Our Spring Break was extended a week to see what the State of New Jersey was going to do with the educational system and with that at the end of the week we were informed that we would not be returning to school. Not only did that mean no field trips it meant no more live class and I would not be seeing my students again. I was not sure how like my other class we were going to pull this project off.
None of my students had visited practically any of these sites or been to any of the restaurants on the project. Almost everything was closed. You could see some of the sites like the churches and memorials from the street but everything inside was closed. Everything would have to be done online.
The one thing I did have was belief in the class that they could do the work. I had been so impressed by their work on the Snack Shop project that I knew they could do the work. It was the intense research that would have to be done online. A crisis is when you see the best in people. I did.
While my other class had a better head start of the Student Ambassador Project, my Historic Bergen County Team had a lot of ingenuity. The one thing they didn’t know was the history of Bergen County, NJ. I could have asked them to visit some of the sites around the County which would not have been hard as the Reformed Dutch churches could be seen from the sidewalks as well as the cemeteries that surrounded them.
Places like the Camp Merrill Memorial and the Baylor Massacre site were open to the public in obscure areas and not in big parks that would have been closed during the pandemic so it would have been no problem visiting them. I did not want to put anyone at risk of anything at this time so I nixed them leaving their homes. I just did not want to be responsible for anyone getting sick.
Once we realized that we were not returning, I started to contact the President and Senior Vice-President of Operations who I chose for the project and started to get underway. Just like my other class, the students all had their own situations. Some students got sick, some just did not communicate with me, some had changes in their family situations and some had communications problems with me. On top of all of this, the Teams of Student Consultants regrouped and really worked their butts off to make it work.
The Talent Team who was responsible for for setting up the salaries and benefits for the three month Division formation had already started doing their work. They had found the location for the office before the break and had a lot of ideas they were contemplating during the break. Since the two Teams of students from Paramus and Lyndhurst would not be meeting up as I had originally planned, I had the Lyndhurst Team develop their own unique plan for their Division of the company.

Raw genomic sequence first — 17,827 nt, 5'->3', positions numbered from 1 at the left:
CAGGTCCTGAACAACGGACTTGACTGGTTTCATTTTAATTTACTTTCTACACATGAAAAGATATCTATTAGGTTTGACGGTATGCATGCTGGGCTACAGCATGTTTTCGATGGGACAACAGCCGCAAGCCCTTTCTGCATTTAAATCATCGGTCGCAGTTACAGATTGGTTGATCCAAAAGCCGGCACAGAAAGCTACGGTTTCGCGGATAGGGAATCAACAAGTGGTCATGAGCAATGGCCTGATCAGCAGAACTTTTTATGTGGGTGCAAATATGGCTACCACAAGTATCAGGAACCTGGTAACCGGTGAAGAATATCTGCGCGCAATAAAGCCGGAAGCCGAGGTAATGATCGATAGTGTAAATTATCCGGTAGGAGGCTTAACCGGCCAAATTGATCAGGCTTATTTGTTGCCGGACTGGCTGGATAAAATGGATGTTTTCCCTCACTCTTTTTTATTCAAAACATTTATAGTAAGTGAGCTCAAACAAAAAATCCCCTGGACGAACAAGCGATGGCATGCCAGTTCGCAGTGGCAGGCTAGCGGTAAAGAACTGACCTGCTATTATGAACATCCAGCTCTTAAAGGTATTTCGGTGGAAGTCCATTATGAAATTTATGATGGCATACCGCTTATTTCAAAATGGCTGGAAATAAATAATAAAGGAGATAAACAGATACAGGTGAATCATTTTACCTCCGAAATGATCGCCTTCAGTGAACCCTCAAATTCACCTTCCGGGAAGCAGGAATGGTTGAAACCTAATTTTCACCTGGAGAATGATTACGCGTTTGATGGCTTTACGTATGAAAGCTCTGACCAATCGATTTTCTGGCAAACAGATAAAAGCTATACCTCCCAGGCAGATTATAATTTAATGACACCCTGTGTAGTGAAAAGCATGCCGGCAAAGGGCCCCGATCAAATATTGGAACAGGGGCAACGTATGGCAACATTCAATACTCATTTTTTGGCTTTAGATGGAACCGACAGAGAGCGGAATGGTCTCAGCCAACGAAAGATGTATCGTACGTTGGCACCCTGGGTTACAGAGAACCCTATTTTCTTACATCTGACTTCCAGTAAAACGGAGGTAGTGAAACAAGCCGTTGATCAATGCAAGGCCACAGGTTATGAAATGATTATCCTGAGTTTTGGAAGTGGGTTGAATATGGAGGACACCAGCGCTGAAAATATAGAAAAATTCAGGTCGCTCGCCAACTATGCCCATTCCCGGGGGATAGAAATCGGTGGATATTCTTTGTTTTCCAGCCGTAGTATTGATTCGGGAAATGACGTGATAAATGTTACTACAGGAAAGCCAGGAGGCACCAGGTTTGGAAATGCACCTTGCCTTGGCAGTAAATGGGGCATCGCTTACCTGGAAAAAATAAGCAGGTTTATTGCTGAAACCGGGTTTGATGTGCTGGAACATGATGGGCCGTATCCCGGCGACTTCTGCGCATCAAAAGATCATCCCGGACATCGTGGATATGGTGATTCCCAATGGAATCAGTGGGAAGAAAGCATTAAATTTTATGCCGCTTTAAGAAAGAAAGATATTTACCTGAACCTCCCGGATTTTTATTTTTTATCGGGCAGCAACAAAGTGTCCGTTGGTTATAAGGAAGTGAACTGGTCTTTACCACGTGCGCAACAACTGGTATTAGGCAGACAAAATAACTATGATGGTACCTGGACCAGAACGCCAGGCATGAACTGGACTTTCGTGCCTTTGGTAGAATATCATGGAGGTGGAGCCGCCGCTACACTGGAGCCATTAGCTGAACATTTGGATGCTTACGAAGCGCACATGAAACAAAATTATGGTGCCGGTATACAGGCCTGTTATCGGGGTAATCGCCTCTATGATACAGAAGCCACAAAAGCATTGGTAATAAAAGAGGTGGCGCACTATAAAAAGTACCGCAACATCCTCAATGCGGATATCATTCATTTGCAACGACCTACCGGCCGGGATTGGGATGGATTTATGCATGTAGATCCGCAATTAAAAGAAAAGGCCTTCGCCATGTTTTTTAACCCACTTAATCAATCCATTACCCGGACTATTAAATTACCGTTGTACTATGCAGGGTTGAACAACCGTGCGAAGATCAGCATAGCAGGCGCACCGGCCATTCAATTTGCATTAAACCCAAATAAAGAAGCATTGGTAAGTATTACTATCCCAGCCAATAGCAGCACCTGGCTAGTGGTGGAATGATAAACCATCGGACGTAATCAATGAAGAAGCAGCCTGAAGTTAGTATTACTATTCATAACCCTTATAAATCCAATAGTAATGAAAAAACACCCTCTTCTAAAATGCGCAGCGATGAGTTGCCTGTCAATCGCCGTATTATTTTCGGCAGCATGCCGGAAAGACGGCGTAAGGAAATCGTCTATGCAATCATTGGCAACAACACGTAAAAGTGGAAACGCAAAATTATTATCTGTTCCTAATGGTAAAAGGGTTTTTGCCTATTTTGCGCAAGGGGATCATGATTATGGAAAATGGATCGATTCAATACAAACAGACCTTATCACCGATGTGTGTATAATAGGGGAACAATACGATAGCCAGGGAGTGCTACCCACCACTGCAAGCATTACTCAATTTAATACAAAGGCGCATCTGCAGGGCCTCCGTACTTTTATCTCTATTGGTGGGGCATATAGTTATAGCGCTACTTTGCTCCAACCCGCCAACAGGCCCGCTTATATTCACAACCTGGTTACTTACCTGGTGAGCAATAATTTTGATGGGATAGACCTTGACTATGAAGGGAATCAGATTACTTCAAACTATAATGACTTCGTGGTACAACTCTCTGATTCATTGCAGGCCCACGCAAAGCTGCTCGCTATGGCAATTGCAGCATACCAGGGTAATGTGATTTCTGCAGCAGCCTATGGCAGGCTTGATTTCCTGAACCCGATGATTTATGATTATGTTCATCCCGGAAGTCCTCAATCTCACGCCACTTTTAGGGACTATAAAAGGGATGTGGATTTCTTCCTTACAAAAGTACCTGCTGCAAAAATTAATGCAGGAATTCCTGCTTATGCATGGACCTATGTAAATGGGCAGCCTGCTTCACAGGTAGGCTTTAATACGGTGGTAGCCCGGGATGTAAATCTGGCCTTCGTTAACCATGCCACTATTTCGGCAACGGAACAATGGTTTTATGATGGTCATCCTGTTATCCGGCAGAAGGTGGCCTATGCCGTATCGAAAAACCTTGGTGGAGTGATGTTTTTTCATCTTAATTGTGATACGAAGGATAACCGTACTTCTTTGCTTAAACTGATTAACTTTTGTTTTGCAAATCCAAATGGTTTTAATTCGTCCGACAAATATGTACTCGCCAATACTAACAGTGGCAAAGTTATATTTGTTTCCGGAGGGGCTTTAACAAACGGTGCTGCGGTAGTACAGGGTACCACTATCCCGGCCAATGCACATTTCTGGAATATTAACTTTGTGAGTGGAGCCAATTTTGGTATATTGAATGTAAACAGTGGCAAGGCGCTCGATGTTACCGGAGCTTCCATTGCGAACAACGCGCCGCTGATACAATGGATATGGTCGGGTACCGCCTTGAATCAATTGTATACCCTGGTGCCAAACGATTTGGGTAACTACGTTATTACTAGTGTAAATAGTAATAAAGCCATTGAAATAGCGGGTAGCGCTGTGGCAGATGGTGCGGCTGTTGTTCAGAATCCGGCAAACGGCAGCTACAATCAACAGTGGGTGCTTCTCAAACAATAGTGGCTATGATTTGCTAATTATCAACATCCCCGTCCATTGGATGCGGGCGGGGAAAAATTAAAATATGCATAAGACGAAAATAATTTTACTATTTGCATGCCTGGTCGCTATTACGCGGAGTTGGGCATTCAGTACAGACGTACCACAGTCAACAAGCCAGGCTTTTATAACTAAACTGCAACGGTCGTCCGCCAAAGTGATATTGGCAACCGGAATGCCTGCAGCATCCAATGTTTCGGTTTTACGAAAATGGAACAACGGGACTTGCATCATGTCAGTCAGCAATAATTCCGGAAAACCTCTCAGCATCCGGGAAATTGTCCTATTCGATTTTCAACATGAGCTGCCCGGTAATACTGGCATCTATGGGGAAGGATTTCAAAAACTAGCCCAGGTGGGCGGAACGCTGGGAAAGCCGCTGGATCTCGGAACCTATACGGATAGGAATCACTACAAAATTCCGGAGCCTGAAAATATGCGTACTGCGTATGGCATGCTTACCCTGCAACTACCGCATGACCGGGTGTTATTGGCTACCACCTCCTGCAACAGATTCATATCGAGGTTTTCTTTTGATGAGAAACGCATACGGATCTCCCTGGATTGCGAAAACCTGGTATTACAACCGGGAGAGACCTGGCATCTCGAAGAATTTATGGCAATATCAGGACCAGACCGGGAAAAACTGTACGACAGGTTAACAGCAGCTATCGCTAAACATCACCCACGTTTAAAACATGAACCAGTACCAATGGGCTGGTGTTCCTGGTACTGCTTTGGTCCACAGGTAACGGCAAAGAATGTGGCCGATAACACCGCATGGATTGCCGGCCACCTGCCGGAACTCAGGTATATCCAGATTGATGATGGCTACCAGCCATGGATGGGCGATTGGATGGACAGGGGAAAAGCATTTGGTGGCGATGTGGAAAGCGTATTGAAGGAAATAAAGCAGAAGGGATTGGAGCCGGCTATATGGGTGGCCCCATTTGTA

The Talent Division set up their office design, created a Wrap Up party for the Division, created a set of ‘perks’ for the Division staff and developed a very fair package of benefits for the staff (see their website below).
The Marketing Division I created for the Team Project had the bulk of the work. I broke the Division down into three sections:
The Historical Museums/Parks/Homes & Zoo Division was responsible doing the research on every historic tourist site in the County. This included the historical homes, churches, parks, cemeteries, monuments and the zoo. They had to do the research on each and then for the website put together a small bio on them so that tourists could find them when using the website on their smartphones. This also included a Scavenger Hunt in the buildings that they had never been inside of before.
They also had to set up a cocktail party opening event at The Gallery Bergen, our on campus art gallery at Bergen Community College. The cocktail party was being created for Museum Curators, Historians, members of the Arts Community, Artists and VIP’s from the County.
The second Division was the Historical Restaurant Division whose job it was to find restaurants all over the County that predated 1980. We were looking showcase well-known restaurants with years of longevity in the County that were well-known not just in the community but around the country with foodies. Places like White Mana in Hackensack, NJ and Hirim’s Hot Dogs in Fort Lee, NJ.
The Third Division of the Marketing Team was the History Division whose job it was to research Bergen County’s History from the Lennape Settlements with the Dutch to the Revolutionary War to World War II. Bergen County played such a huge role in all the wars from setting up and training troops to munitions being developed here to battle grounds between the wars.
They were also responsible for researching a list of the ‘first family’s’ of Bergen County. People like the Zabriskie’s, the Demerest’s, the Terhune’s and the Haring’s played a big part not just in the development of Bergen County but in the formation of the United States especially during the Revolutionary War.
The Marketing Division itself was responsible for for creating the Bergecco-Parc Consulting Inc. websites for the client that were eventually merged into one. The Marketing Team would be gathering information from the three Teams that made up the Division and create the site for tourists and residents who were going to attend the three day History Event.